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Mulching project set to begin on BLM land within East Troublesome Fire burn scar

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Posted at 11:24 AM, Jun 27, 2022

KREMMLING, Colo. — About 100 semi trucks will bring mulch to the East Troublesome Fire burn scar in early July to begin a project to reduce the risk of erosion.

The Bureau of Land Management's Kremmling Field Office, plus agency partners, will start bringing the mulch in as early as July 6. BLM road 2760A will close for about three weeks for this project.

First, crews will place the mulch in a staging area. Then, they will use equipment to load the mulch into nets and helicopters will transport it to the sites. BLM said the aerial efforts will begin as early as July 14 and will cover about 1,000 acres of BLM-administered land.

Mulching on federal land will cover the Drowsy Water Creek and Willow Creek watersheds, plus a portion in the North Fork of the Colorado River Watershed and a small area near Lake Granby, the Grand County Watershed Recovery said in late May.

In the summer of 2021, Grand County and Northern Water implemented more than 15 projects around the East Troublesome burn scar. This included aerial mulching of 5,200 acres to reduce erosion on burned soil.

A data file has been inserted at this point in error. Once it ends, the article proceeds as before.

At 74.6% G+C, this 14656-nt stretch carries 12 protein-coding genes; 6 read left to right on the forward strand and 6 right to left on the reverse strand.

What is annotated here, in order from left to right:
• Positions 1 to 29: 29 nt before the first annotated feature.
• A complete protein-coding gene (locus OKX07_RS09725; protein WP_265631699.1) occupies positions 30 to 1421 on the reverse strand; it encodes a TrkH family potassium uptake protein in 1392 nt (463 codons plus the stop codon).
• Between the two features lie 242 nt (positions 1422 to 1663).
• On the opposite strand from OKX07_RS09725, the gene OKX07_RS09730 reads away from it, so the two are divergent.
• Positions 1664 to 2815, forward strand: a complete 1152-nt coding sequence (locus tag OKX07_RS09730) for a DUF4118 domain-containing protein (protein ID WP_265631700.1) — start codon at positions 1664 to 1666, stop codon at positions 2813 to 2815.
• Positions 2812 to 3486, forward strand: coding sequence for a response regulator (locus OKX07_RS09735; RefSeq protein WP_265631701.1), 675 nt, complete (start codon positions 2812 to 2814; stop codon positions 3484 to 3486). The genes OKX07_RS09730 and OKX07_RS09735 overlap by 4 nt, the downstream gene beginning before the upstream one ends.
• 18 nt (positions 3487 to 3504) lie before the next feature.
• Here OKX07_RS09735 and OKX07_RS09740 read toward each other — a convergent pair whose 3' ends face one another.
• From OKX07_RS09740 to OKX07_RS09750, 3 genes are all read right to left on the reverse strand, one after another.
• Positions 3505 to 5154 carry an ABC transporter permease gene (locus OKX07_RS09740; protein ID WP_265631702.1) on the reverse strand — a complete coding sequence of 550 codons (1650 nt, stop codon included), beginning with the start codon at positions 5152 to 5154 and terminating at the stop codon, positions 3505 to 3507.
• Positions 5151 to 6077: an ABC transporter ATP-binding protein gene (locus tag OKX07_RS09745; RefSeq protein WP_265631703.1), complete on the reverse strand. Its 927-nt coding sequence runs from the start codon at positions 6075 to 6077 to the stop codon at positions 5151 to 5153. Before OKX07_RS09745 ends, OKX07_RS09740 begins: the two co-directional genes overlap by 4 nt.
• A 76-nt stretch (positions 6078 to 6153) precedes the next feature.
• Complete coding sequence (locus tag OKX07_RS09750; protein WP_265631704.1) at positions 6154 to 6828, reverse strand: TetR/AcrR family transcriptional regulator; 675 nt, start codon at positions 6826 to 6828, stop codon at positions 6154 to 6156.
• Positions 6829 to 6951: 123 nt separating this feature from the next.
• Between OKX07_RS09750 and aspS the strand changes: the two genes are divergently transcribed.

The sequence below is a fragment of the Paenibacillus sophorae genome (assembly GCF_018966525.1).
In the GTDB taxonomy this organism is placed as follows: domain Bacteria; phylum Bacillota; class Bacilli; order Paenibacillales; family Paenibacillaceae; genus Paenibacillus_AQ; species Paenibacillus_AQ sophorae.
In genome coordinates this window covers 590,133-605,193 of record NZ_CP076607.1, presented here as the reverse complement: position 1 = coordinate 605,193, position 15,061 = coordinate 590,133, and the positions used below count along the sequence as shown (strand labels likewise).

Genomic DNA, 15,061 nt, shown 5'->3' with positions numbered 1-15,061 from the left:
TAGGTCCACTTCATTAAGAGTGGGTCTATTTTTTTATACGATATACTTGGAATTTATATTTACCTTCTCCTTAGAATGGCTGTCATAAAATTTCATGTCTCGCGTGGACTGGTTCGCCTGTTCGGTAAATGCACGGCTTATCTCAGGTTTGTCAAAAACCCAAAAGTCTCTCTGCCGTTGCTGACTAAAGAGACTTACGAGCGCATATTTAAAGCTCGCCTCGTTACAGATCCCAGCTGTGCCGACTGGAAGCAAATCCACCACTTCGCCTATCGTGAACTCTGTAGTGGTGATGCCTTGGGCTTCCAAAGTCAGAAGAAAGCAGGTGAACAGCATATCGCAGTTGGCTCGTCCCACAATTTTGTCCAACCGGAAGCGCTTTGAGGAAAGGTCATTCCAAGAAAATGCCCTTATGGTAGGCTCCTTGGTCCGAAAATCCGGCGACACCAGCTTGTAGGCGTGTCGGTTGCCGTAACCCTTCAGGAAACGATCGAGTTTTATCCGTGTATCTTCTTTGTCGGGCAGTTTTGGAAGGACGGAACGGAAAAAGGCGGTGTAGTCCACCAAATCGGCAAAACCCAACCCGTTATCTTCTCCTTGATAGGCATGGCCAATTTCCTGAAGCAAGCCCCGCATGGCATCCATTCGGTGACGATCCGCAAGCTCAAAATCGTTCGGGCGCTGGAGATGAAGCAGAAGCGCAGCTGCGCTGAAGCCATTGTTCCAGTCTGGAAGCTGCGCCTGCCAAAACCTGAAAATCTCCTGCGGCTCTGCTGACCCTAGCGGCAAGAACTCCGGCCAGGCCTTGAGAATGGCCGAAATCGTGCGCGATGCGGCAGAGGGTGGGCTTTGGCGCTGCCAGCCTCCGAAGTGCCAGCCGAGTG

Some areas have already been mulched. In those places, the Arapaho and Roosevelt National Forests partnered with the National Forest Foundation to plant seedlings on about 900 acres of land. The group planted about 400,000 seedlings throughout June in the burn areas of five of Colorado's 2020 large fires.

In addition to mulching, Grand County Watershed Recovery also plans to tackle other projects, including sediment management, channel stability, flood risk reduction, and road protection.

The East Troublesome Fire started burning northeast of Kremmling on Oct. 14, 2020 and grew to become the second-largest wildfire in state history. It grew from 19,000 acres to 170,000a record for rapid-fire expansion in Colorado — in about 36 hours and forced the evacuation of more than 35,000 people. In total, it burned 193,812 acres, destroyed 580 structures, including 366 residential structures, and killed two people. It was fully contained in late November 2020.

In early June, officials announced they had determined the fire was human-caused, though it remains under investigation.